Locations of current, planned and in construction HVDC projects globally from Open Street Maps
Locations of current, planned and in construction HVDC projects globally from Open Street Maps

Another technology I’m very bullish on is high-voltage direct current transmission. As I continue to say, HVDC is the new pipeline, and strategic energy interdependence between jurisdictions will be balanced with electricity transmission through HVC with hedged redundancy. And yet, and yet.

As I pointed out in 2017, HVDC only became scalably viable when ABB licked the breaker speed and resilience challenge in 2012. Electronic-only breakers were fast enough, but not robust enough, while mechanical breakers had the opposite problem. Hybrid breakers became the solution, and sharp eyes will note that they aren’t purely electronic, but that’s true of all energy in one way shape or form. Does it challenge my thesis? Maybe.

And now, frequency control on grids is the latest area where my thesis might be being challenged with a physical solution.

Inertia is a key aspect of legacy power grid operation and plays a crucial role in frequency control. In the context of a power grid, “inertia” refers to the energy stored in large rotating masses, such as generators or industrial motors. When power demand and supply are in balance, the grid operates at a stable frequency, typically 50 or 60 Hz.

When there’s a sudden change in the grid, such as a sudden loss of generation (for example, if a large power plant unexpectedly goes offline) or a sudden spike in demand, the frequency of the grid can start to deviate from its nominal value. This is where inertia comes in. The stored rotational energy in the large rotating masses can be used to compensate for this sudden imbalance and keep the frequency stable. This stored energy can be released or absorbed to provide an immediate but temporary response to these changes, giving the grid operator a few crucial seconds to bring additional resources online or to shed load and restore balance to the grid.

As I said in 2017 in the series, ancillary markets for inertia would emerge, and these would allow electronics related to asynchronous or direct wind and solar assets to bid on them, as well as legacy generation technologies such as nuclear and hydro, with their large synchronous turbines. That projected future is here now.

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Per T&D World, in response to the declining inertia in the power grid due to the rise of renewable energy sources and energy efficiency technologies, the National Grid Electricity System Operator (NGESO) in the UK has created a market for inertia services. This market was initiated with the launch of NGESO’s Stability Pathfinder project in January 2020.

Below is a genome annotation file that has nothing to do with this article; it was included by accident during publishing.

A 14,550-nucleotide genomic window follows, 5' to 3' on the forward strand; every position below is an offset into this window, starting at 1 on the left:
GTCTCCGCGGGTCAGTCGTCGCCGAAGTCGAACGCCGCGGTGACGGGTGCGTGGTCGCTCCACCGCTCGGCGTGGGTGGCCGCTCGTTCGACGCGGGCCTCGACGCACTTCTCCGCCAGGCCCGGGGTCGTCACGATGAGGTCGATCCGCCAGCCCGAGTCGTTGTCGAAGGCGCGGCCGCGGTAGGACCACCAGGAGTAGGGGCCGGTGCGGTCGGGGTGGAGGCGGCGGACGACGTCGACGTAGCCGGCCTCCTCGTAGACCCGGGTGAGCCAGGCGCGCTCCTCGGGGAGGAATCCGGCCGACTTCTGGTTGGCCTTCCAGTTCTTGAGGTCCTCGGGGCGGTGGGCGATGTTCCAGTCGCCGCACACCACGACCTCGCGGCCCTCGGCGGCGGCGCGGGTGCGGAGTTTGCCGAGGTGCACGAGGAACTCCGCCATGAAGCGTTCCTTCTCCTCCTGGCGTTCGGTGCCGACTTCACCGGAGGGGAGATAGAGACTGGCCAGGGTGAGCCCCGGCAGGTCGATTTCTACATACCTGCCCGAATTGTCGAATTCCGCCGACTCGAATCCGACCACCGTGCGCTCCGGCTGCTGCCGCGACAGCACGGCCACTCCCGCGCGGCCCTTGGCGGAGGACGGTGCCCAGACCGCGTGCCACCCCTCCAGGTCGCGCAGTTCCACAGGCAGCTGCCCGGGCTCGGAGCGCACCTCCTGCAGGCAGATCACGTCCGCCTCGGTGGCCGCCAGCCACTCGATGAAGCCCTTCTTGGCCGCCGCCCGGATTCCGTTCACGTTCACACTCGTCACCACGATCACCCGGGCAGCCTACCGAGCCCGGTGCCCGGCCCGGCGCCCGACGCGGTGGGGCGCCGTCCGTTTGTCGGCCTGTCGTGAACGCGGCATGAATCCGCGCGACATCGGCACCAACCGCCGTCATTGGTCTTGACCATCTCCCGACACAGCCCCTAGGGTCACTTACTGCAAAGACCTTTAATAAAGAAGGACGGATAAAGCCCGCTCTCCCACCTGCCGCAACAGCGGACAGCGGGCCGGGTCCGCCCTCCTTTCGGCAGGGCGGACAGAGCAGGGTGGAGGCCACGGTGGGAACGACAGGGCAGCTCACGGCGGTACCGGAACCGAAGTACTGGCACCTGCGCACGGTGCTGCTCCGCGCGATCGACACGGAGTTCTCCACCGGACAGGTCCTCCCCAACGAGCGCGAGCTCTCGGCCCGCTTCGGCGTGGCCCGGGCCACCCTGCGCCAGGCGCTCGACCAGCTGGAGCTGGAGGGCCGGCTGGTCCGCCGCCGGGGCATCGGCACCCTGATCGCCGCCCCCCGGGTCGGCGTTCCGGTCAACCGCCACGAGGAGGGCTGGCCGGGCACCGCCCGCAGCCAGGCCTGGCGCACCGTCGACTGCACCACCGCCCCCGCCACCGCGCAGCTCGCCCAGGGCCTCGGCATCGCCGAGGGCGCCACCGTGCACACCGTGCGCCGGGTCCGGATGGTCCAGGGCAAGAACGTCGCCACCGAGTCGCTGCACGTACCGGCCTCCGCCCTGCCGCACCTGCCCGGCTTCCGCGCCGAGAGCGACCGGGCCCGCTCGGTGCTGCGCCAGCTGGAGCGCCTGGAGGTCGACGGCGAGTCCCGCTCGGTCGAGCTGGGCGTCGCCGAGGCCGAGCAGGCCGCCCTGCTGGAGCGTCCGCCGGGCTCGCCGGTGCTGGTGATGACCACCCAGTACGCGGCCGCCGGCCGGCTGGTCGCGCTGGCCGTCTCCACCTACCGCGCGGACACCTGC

Through this project, NGESO has awarded contracts worth around $400 million over a 6-year period to various parties, including Statkraft, for providing inertia and other stability services. The idea is to procure services that maintain the grid’s stability without delivering extra electricity onto the grid, thus allowing more renewable generation to operate, and ensuring system stability at lower costs.

The first phase of the project is set to procure 12.5 GJ of inertia, equivalent to the inertia provided by about 5 coal-fired power stations. This initiative is anticipated to save consumers up to $158 million over the 6-year period, though the actual savings could be higher considering the surge in gas prices.

And one of the first projects to tap into this market is mechanical more than electronic, Statkraft’s Greener Grid Park Project in Liverpool, featuring ABB’s high-inertia synchronous condensers coupled with a flywheel. A bit of electricity from the grid keeps the flywheel spinning, and when grid frequency changes, the flywheel’s inertia helps keep it within tolerances. These condensers, once commonplace in the power industry, are seeing a resurgence as they offer a range of stability services, including inertia support for frequency stability, fault level contribution, and voltage regulation. Furthermore, their design allows for redundancy and system availability while providing a cost-effective means of maintaining system stability. The Lister Drive Greener Grid Park project will contribute to around 1% of the UK’s projected minimum total inertia requirement for 2025, marking a significant step in the right direction.

There’s ABB again, and again providing a physical solution, not a purely electronic one. It provides fully electronic ones as well, but if it spec’ed this old synchronous condenser technology for this project, it’s because it was completely fit for purpose.

The combination of technical, market, and regulatory innovation sometimes brings old technical solutions back to life. Such is the case for synchronous condensers, it seems. It will be fascinating to watch power engineers dig into dusty toolboxes and rusted warehouses to uncover more solutions like this one in the coming decades.

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Michael Barnard

is a climate futurist, strategist and author. He spends his time projecting scenarios for decarbonization 40-80 years into the future. He assists multi-billion dollar investment funds and firms, executives, Boards and startups to pick wisely today. He is founder and Chief Strategist of TFIE Strategy Inc and a member of the Advisory Board of electric aviation startup FLIMAX. He hosts the Redefining Energy - Tech podcast (https://shorturl.at/tuEF5) , a part of the award-winning Redefining Energy team.

Michael Barnard has 747 posts and counting. See all posts by Michael Barnard